25 August 2006: Friday of the 20th Week in Ordinary Time
Matthew 22, 34-40 The Two Great Commandment
They said that Christianity is a simple religion. Today, we hear about how simple our faith is. Jesus has laid down for us only two commandments, a definite summary of all the commandments in the Old Testament, which we can memorize and live our lives with. He has laid the complete definition of religion.
First, religion consists in loving God. The verse which Jesus quotes is Deuteronomy 6,5, which is part of the Shema, the basic and essential creed of Judaism, the sentence which every Jewish service opens, and the first text which every Jewish child should memorize. It means that to God we give our total love, a love which dominates all of ourselves, a total commitment of life to God.
Second, Jesus quotes comes from Leviticus 19, 18. Our love for God must issue in love for people. But it should be noted in which order the commandments come: it is the love of God first, and the love of people second. Our love of people flows from its source: our love for God. Why should we love people? Because God loves us, that we become lovable and worthy to be loved. The biblical teaching about people is that we are not a collection of chemical elements, or a part of the animal species, but that we are made in the image and likeness of God (Genesis 1, 26-27).
How do we love God and persons? Let me first begin with ourselves: What kind of love do you want? I have a story, The Kind of Love I Want:
It was a busy morning, approximately , when an elderly gentleman in his 80s arrived to have sutures (stitches) removed from his thumb. He stated that he was in a hurry as he had an appointment at I took his vital signs and had him take a seat, knowing it would be over an hour before someone would to be able to see him.
I saw him looking at his watch and decided, since I was not busy with another patient, I would evaluate his wound. On exam, it was well healed so I talked to one of the doctors, got the needed supplies to remove his sutures and redress his wound.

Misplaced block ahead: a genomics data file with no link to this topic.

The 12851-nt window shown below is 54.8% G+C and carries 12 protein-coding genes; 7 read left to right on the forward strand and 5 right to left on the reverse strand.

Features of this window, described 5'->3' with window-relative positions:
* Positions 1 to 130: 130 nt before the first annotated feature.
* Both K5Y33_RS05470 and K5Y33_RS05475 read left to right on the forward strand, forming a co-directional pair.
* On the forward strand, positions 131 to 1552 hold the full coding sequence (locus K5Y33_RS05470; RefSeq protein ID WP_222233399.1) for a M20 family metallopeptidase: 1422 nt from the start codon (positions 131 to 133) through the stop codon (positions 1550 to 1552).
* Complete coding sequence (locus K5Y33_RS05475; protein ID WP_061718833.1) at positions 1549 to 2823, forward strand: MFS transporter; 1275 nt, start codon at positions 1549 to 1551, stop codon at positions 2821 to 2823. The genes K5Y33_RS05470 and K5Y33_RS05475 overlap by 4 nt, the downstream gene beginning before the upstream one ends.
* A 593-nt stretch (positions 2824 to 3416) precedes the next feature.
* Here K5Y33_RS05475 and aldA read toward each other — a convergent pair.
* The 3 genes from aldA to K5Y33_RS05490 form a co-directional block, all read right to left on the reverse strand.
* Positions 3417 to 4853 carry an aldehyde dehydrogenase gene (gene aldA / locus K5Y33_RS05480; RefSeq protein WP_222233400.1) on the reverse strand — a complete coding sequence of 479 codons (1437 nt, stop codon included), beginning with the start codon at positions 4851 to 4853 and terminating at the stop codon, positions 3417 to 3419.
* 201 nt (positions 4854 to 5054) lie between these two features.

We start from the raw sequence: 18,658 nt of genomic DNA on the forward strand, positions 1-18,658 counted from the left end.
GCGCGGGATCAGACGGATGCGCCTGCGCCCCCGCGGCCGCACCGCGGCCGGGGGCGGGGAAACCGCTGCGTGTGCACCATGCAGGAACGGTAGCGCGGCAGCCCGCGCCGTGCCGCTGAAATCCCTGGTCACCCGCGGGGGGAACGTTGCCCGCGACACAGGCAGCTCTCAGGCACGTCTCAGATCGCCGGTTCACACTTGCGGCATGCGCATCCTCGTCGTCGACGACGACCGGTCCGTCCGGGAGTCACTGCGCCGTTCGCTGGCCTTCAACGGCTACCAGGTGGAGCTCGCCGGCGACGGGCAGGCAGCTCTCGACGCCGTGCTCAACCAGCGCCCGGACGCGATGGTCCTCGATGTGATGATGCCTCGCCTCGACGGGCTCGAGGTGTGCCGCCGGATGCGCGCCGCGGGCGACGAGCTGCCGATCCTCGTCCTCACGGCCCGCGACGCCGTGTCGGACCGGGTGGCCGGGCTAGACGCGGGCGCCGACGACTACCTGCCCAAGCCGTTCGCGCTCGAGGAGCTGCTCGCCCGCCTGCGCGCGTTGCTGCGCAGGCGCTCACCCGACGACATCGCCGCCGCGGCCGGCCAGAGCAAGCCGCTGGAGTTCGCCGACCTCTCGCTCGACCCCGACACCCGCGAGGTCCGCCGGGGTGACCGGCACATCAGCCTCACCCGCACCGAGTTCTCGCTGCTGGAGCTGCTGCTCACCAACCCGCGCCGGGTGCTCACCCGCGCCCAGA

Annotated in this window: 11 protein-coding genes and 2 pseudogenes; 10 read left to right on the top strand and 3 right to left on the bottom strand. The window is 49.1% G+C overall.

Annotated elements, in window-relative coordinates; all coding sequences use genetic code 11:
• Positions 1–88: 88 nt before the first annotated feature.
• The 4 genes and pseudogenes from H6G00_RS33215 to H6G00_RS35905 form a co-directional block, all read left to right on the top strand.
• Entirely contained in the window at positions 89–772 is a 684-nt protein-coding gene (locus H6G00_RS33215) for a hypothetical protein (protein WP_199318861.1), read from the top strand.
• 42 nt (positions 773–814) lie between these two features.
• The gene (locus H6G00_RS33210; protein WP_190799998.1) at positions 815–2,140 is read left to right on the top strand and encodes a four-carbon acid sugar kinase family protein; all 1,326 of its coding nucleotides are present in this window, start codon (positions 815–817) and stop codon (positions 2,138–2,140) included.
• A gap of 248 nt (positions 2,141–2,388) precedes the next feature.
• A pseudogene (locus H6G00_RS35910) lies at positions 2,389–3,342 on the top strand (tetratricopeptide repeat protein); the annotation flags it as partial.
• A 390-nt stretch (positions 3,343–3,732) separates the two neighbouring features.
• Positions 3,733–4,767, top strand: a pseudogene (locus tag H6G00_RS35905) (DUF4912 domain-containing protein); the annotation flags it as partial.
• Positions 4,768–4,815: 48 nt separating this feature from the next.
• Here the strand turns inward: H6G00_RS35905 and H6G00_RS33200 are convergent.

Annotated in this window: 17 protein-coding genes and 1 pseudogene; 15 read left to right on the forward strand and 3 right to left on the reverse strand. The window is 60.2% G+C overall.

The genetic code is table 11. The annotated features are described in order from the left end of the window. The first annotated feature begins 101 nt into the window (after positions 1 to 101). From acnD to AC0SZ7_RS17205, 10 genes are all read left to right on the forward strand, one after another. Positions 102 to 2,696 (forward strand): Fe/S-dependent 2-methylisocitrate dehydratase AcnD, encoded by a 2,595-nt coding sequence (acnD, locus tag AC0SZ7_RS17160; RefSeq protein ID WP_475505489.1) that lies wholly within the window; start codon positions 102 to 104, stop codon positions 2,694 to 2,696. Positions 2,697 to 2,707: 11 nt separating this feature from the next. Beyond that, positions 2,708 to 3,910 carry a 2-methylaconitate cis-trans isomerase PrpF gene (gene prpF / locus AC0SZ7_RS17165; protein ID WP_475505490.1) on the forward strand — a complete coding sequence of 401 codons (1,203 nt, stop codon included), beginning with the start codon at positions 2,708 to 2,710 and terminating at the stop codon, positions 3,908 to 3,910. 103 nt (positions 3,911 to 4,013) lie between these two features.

While taking care of his wound, we began to engage in conversation I asked him if he had a doctor's appointment that morning, as he was in such a hurry. The gentleman told me no, and that he needed to go to the nursing home to eat breakfast with his wife. I then inquired about her health. He told me that she had been there for a while and that she was a victim of Alzheimer's disease.
As I finished dressing his wound, I asked if she would be worried if he was a bit late. He replied that she no longer knew who he was, that she had not recognized him in five years now. I was surprised and asked him, "And you still go every morning, even though she doesn't know who you are?" He smiled as he patted my hand and said, "She doesn't know me, but I still know who she is.” I had to hold back tears as he left. I had goose bumps and thought, “That is the kind of love I want in my life."
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If a love like this --- when people love us for everything that we are, even if we forget and neglect them --- is the kind of love that we want, then that is the kind of love we give of others. If they forget to thank you for the things you have done for them, love them anyway. Because that is the same with God. Our God is a faithful lover: even if we forget and neglect him, the Lord continues to love us anyway. Because, like the husband, it doesn’t matter that she forgets, what matters is that he knows her.